Jan Cummings: Angler artist extraordinaire

In our sport, lures can be more than simple tools to catch fish. They can be works of art.

Just as a sophisticated handtied fly offers special appeal to the purist fly angler, custom-made lures can do the same for bass fishermen … at least those who have an appreciation for the creative process.

To those of you in that mix, I present Jan Cummings — an angling artist with amazing talent.

Although Jan intends for each of his creations to be fished, the truth is, few will ever touch water. To their beholders, they extend far beyond the boundaries of simple form and function. His lures are considered works of art.

Artist in the Making

Jan Cummings was born in Laurel, Miss., in 1952. As a young boy, he was introduced to fishing by his father, through trips to nearby Lake Bogue Homa. Later, the family moved to Natchez, then Baton Rouge, and finally to Iowa where he found angling opportunities in area creeks and ponds.

He fished for bass, catfish and other species using live bait. What he caught became table fare for his family. It was fishing in its rawest form.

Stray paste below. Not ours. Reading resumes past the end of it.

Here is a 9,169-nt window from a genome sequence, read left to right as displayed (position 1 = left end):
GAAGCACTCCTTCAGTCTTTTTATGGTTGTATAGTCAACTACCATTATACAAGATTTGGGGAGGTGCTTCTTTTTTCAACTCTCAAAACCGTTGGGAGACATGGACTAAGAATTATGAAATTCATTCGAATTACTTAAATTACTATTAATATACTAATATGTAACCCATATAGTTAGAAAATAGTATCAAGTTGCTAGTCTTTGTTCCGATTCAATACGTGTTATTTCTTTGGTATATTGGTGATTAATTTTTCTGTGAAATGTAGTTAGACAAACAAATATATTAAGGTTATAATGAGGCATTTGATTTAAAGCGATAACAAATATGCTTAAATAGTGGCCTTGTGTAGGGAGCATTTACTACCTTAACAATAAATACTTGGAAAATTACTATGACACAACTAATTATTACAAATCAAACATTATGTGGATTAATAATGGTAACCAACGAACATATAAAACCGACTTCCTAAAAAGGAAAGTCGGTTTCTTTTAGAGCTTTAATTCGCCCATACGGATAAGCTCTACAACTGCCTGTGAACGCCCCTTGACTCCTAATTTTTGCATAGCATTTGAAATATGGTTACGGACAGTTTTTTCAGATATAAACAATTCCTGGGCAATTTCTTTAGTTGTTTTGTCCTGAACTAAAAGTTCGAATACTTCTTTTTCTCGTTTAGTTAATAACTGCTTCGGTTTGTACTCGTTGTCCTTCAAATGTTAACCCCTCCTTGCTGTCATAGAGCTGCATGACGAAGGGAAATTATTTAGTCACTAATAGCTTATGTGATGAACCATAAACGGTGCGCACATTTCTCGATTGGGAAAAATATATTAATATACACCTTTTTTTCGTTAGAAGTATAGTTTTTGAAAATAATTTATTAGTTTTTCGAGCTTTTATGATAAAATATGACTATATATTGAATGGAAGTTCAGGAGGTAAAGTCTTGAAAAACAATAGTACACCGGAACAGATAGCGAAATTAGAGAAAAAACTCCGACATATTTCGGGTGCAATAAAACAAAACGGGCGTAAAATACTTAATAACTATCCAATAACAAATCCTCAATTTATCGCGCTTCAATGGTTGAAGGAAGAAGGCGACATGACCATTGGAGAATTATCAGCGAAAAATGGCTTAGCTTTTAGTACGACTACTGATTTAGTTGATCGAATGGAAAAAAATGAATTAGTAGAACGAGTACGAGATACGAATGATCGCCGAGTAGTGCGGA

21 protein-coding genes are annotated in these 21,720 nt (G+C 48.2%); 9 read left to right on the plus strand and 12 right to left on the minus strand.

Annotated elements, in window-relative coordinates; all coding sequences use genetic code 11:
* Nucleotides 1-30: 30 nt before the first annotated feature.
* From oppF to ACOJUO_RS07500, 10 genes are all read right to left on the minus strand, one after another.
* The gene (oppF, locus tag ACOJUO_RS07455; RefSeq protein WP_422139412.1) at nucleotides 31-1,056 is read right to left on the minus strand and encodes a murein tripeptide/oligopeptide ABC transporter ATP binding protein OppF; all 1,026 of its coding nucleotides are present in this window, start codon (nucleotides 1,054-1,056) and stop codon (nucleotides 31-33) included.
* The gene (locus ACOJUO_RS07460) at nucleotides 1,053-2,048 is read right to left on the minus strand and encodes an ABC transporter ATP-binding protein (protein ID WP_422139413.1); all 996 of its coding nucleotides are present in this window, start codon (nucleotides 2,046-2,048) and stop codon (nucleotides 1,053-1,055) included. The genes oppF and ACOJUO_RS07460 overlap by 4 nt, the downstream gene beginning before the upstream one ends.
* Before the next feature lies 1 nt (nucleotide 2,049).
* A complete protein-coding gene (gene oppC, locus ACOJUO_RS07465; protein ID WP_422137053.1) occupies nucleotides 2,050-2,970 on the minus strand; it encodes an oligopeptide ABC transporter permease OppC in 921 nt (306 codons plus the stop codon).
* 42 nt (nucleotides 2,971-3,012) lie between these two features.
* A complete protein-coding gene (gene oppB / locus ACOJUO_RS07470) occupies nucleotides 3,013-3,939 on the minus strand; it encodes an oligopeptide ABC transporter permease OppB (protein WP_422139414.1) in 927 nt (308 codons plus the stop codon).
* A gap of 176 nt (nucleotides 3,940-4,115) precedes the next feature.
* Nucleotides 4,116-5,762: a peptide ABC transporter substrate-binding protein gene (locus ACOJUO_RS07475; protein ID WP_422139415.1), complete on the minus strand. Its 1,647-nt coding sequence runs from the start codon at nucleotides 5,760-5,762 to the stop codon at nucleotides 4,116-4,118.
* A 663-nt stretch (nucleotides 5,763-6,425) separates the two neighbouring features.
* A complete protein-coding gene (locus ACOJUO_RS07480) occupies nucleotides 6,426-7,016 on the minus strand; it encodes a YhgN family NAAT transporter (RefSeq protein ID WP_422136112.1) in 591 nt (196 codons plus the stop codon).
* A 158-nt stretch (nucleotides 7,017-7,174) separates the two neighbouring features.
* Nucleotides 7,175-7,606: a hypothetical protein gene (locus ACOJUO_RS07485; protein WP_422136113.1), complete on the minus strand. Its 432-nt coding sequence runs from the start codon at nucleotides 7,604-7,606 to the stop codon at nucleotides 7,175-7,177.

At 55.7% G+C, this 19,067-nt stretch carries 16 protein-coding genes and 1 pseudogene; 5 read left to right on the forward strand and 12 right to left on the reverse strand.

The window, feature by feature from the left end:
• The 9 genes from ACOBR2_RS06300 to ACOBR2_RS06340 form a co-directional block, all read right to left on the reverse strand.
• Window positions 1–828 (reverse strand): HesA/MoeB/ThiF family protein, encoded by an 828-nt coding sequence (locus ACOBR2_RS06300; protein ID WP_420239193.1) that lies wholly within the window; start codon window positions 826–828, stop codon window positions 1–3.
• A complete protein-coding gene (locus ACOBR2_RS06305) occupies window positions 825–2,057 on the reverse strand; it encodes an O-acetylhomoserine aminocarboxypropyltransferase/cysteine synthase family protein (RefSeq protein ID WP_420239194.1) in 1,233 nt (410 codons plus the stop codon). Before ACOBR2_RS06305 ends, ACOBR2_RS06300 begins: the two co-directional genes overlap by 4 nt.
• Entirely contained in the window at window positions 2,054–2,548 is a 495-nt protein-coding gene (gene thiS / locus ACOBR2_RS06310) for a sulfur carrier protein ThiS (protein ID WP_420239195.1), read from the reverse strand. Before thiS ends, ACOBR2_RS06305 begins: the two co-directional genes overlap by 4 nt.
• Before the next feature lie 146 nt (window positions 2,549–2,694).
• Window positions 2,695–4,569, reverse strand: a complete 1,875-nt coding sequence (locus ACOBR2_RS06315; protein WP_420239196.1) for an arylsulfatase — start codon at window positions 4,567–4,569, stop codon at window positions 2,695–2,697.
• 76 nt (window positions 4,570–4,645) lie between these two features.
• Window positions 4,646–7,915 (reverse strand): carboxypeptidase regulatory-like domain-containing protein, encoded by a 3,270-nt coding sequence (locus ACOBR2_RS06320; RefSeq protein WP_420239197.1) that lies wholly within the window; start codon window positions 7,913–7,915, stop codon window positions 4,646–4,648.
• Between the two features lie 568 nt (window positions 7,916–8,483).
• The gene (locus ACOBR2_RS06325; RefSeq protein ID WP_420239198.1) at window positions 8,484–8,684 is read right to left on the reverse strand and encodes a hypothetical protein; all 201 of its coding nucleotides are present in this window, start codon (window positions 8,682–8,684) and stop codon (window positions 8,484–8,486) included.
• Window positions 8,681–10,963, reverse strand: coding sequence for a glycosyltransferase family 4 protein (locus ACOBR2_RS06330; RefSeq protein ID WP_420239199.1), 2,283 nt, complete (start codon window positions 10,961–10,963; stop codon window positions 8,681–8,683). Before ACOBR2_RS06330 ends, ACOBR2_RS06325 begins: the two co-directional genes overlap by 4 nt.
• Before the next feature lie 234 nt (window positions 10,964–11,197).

As he grew older, Jan realized he had a talent and appreciation for art. He enjoyed drawing and carving. After high school, he attended Northwest Missouri State University and later enrolled at the Ringling School of Art in Sarasota, Fla. There, he learned sculpting, working with metal and jewelry making.

After school, he partnered with a fellow student and opened a custom sign shop where they made hand-carved signs. This work allowed him to incorporate all of his talents.

As he continued to develop his skills, an acute interest in boating emerged.

“When I got to Florida, I discovered sailing and fishing in saltwater. I knew, at some point, I would work on boats. But not just any boats, classic wooden boats,” he shared. 

So, in the 1970s, Jan became a boat carpenter — building and refurbishing wooden boats with traditional techniques. Throughout this period, he continued to fish, but more in saltwater for inshore species … and still with live bait. 

It wasn’t until he attended an outdoor festival at the Tampa Florida Fairgrounds in the mid-1990s that Jan developed an appreciation for artificial lures.

There, he encountered a man who had set up a large display of vintage fishing tackle, and in the collection were unusual lures Jan had never seen before. Intrigued by their unique form and function, he became inspired.

Lure Making and Collecting

To learn more, Jan purchased books on vintage lures. There he discovered turn-of-the-century Pflueger and Chapman metal spinners with ornate blades and feathered dressings. That is when he decided to try his hand at making his own custom lures. 

“I was amazed by their designs, and how complex and detailed they were … especially for the period they were made in. I knew then that I wanted to make some of my own,” he admitted. 

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